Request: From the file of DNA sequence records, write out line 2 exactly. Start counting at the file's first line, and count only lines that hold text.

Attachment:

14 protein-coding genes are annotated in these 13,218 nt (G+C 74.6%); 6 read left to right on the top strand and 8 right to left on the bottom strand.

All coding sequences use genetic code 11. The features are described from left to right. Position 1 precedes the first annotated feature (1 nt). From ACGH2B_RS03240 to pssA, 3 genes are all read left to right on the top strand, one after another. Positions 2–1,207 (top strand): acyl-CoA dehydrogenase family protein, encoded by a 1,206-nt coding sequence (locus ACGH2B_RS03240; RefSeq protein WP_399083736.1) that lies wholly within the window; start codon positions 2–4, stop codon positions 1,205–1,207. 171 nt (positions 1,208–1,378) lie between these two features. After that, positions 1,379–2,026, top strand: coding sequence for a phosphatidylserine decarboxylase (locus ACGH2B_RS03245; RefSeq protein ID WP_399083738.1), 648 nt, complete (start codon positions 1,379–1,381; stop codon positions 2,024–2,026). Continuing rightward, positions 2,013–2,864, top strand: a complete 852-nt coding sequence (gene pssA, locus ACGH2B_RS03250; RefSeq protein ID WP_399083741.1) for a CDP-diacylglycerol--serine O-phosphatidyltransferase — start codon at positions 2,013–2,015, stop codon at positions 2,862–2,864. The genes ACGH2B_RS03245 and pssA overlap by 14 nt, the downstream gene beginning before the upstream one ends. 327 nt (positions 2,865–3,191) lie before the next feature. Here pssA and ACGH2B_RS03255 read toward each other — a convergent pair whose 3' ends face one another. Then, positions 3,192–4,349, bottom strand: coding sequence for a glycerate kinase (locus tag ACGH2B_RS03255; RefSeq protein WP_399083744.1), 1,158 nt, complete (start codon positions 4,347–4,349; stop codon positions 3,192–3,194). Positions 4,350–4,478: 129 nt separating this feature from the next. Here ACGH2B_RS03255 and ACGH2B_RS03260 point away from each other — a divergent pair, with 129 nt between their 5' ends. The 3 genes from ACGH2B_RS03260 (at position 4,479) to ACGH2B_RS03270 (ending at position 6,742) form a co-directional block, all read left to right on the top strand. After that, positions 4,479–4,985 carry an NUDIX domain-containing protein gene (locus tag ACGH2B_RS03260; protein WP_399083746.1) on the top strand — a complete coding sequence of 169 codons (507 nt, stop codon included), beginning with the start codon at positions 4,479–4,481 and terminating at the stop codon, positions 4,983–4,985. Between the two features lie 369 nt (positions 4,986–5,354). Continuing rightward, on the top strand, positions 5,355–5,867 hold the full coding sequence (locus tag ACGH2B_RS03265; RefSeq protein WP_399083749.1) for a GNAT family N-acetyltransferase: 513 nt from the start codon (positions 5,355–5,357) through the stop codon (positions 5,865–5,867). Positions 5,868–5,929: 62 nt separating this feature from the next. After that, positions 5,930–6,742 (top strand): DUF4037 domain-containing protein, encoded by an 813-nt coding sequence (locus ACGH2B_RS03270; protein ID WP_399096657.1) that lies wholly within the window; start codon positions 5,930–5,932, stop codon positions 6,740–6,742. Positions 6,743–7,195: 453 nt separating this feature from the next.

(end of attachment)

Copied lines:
All coding sequences use genetic code 11. The features are described from left to right. Position 1 precedes the first annotated feature (1 nt). From ACGH2B_RS03240 to pssA, 3 genes are all read left to right on the top strand, one after another. Positions 2–1,207 (top strand): acyl-CoA dehydrogenase family protein, encoded by a 1,206-nt coding sequence (locus ACGH2B_RS03240; RefSeq protein WP_399083736.1) that lies wholly within the window; start codon positions 2–4, stop codon positions 1,205–1,207. 171 nt (positions 1,208–1,378) lie between these two features. After that, positions 1,379–2,026, top strand: coding sequence for a phosphatidylserine decarboxylase (locus ACGH2B_RS03245; RefSeq protein ID WP_399083738.1), 648 nt, complete (start codon positions 1,379–1,381; stop codon positions 2,024–2,026). Continuing rightward, positions 2,013–2,864, top strand: a complete 852-nt coding sequence (gene pssA, locus ACGH2B_RS03250; RefSeq protein ID WP_399083741.1) for a CDP-diacylglycerol--serine O-phosphatidyltransferase — start codon at positions 2,013–2,015, stop codon at positions 2,862–2,864. The genes ACGH2B_RS03245 and pssA overlap by 14 nt, the downstream gene beginning before the upstream one ends. 327 nt (positions 2,865–3,191) lie before the next feature. Here pssA and ACGH2B_RS03255 read toward each other — a convergent pair whose 3' ends face one another. Then, positions 3,192–4,349, bottom strand: coding sequence for a glycerate kinase (locus tag ACGH2B_RS03255; RefSeq protein WP_399083744.1), 1,158 nt, complete (start codon positions 4,347–4,349; stop codon positions 3,192–3,194). Positions 4,350–4,478: 129 nt separating this feature from the next. Here ACGH2B_RS03255 and ACGH2B_RS03260 point away from each other — a divergent pair, with 129 nt between their 5' ends. The 3 genes from ACGH2B_RS03260 (at position 4,479) to ACGH2B_RS03270 (ending at position 6,742) form a co-directional block, all read left to right on the top strand. After that, positions 4,479–4,985 carry an NUDIX domain-containing protein gene (locus tag ACGH2B_RS03260; protein WP_399083746.1) on the top strand — a complete coding sequence of 169 codons (507 nt, stop codon included), beginning with the start codon at positions 4,479–4,481 and terminating at the stop codon, positions 4,983–4,985. Between the two features lie 369 nt (positions 4,986–5,354). Continuing rightward, on the top strand, positions 5,355–5,867 hold the full coding sequence (locus tag ACGH2B_RS03265; RefSeq protein WP_399083749.1) for a GNAT family N-acetyltransferase: 513 nt from the start codon (positions 5,355–5,357) through the stop codon (positions 5,865–5,867). Positions 5,868–5,929: 62 nt separating this feature from the next. After that, positions 5,930–6,742 (top strand): DUF4037 domain-containing protein, encoded by an 813-nt coding sequence (locus ACGH2B_RS03270; protein ID WP_399096657.1) that lies wholly within the window; start codon positions 5,930–5,932, stop codon positions 6,740–6,742. Positions 6,743–7,195: 453 nt separating this feature from the next.